Bleeding into the capsula interna

From WikiLectures

Bleeding into the capsula interna is a hemorrhagic stroke. The most common cause is hypertension or rupture of a perforating artery. Less common causes include arteriovenous malformation and hemorrhagic diathesis. In the elderly, cerebral amyloid angiopathy is to blame. In younger patients, drug addiction (amphetamine, cocaine,...)

CT image of hemorrhagic stroke
Capsula interna (horizontal cut)

Symptomatology of hemorrhagic stroke[edit | edit source]

Depends on the size, character, etc. It is divided into major and minor bleeding.

Major bleeding[edit | edit source]

These are splinter hemorrhages, expansive in nature. There is the destruction of brain tissue. They have a severe neurological deficit. They present with headache, vomiting, and impaired consciousness (edema of the brain, intracranial hypertension). There is a risk of ventricular seepage (haematocephalus). Most patients die.

Minor bleeding[edit | edit source]

In contrast to the previous case, minor hemorrhage only compresses the brain tissue, it does not degenerate. It acts expansively (hematoma). Focal symptoms are predominant, depending on the localization of the hemorrhage.

Most common localizations of cerebral hemorrhages[edit | edit source]

basal ganglia (putamen, capsula interna) 35-50%

thalamus 10-20%

brainstem 10-15 %

cerebellum 10-20 %

nucleus caudatus 5 %

Division by localization of hemorrhage (minor hemorrhage)[edit | edit source]

Infratentorial hemorrhage[edit | edit source]

Bleeding in the posterior cranial fossa is life-threatening. When the volume is increased by a hematoma or increasing brain swelling, it can rapidly displace neural structures upward transtentorial or, more commonly, downward into the foramen magnum with the development of an occipital conus, which very quickly leads to brain death.

Supratentorial hemorrhage[edit | edit source]

The primary symptom is a disappearing lesion dependent on the location, size, and propagation of the hematoma. In some localizations, clear focal expression may be absent and psychological attenuation or deterioration predominates. Arterial haemorrhages usually have an apoplectic onset; even very severe focal symptomatology can develop in seconds. Patients often suffer from nausea or vomiting. Headache is frequent, not only diffuse in intracranial hypertension syndrome but also localized.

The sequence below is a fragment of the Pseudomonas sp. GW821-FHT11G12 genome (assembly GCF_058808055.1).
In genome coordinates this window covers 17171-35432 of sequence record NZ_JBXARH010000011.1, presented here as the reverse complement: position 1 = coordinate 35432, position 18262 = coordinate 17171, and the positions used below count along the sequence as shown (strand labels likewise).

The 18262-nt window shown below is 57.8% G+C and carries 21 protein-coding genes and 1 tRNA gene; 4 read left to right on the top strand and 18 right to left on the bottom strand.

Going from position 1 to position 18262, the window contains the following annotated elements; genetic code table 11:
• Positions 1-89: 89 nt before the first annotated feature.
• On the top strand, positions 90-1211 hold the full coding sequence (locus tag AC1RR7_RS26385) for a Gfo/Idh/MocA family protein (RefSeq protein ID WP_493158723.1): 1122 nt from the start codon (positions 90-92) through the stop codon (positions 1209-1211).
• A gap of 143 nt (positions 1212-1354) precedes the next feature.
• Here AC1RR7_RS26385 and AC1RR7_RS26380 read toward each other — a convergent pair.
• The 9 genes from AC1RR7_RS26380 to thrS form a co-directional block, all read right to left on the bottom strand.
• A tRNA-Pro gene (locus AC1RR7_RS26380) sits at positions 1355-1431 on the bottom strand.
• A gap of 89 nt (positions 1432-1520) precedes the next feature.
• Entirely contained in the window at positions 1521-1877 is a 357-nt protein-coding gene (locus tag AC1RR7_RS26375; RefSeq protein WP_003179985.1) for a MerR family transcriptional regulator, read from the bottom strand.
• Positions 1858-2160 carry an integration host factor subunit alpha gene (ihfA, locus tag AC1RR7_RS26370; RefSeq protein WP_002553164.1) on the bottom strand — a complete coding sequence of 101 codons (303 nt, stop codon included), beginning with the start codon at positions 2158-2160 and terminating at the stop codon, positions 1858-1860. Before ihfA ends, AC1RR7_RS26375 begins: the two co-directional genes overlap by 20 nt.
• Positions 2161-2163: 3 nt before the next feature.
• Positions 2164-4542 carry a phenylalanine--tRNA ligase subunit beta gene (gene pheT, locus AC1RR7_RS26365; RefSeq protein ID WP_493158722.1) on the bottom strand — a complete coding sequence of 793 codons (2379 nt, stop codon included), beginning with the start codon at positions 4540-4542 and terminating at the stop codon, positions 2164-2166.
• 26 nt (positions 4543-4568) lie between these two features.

Coma as an early symptom usually means extensive bleeding into the basal ganglia or directly into the brainstem with involvement of the ascending reticular formation. Initial unconsciousness lasting a few seconds or minutes may be followed by a severe neurological deficit. The local manifestation of hemorrhage is e.g. hemiparesis, hemihypesthesia or aphasia.


Typical hematomas[edit | edit source]

Supratentorial hematomas are typical (in the basal ganglia) and atypical (all others). Typical hematomas are deep-seated, affecting the basal ganglia (capsula interna) and thalamus. Affected patients have hypertension and are over 55 years of age. The main volume of the hematoma is typically in the putamen and the source is usually the a. lenticulostriata or other perforating arteries. The clinical manifestation is usually a complete neurological deficit because the capsula interna area, the pyramidal pathway, is also affected. Quantitative impairment of consciousness is the rule, and a deep coma with the need for controlled ventilation may be present from the beginning.

Treatment and prognosis[edit | edit source]

Depends on the initial CT image. Unfortunately, hemorrhage cannot be reliably distinguished from ischemia. Expansive atypical hematomas, which can lead to the development of cone symptoms, are indicated for acute angiography because neurosurgical intervention with positive findings can treat both the hematoma and its source at the same time. Small hematomas tend to have better results with conservative treatment, and therefore angiography waits until the blood is absorbed or the expansive hemorrhage is corrected.

The mainstay of conservative management is therapy for intracranial hypertension. In large hematomas over 50-70 ml in volume, when hypertension is always present, treatment must be very aggressive. The duration of treatment depends on the size and localization of the hematoma, the degree of expansive behaviour, i.e. how much it leads to ventricular compression, etc. In a severe clinical course with impaired consciousness and respiratory disturbances, intubation and controlled ventilation are necessary, usually initially with controlled hypocapnia.

Complications of hemorrhagic stroke[edit | edit source]

Salt wasting syndrome

Otherwise known as cerebral salt wasting syndrome, is caused by increased production of certain natriuretic factors - atrial natriuretic factor, brain natriuretic factor and some other substances. Monitoring not only the actual ion values but also their balance and the overall fluid balance is therefore very important.

In treatment, it must be remembered that very rapid compensation of severe hyponatremia by administration of a markedly hypertonic NaCl solution can lead to central pontine myelinolysis, which is a severe irreversible and often fatal damage to the white matter of the brainstem and, preferentially, the pons.

Inappropriate therapy

Inadequate fluid and ion supply leading to hypovolemia and hypotension are devastating. However, excessive fluid intake, especially free water in glucose solutions or markedly hypoosmolar solutions, is equally erroneous.

Links[edit | edit source]

Related articles[edit | edit source]

Used literature[edit | edit source]

  • Kalina, M. (2002). Akutní mozková hemoragie - diagnostika a léčba. Interní Med., 4(6), 22-28.
  • AMBLER, Z – RŮŽIČKA, E. Klinická neurologie – část speciální. 1. edition. Prague : Triton, 2010. ISBN 978-80-7387-157-4.

References[edit | edit source]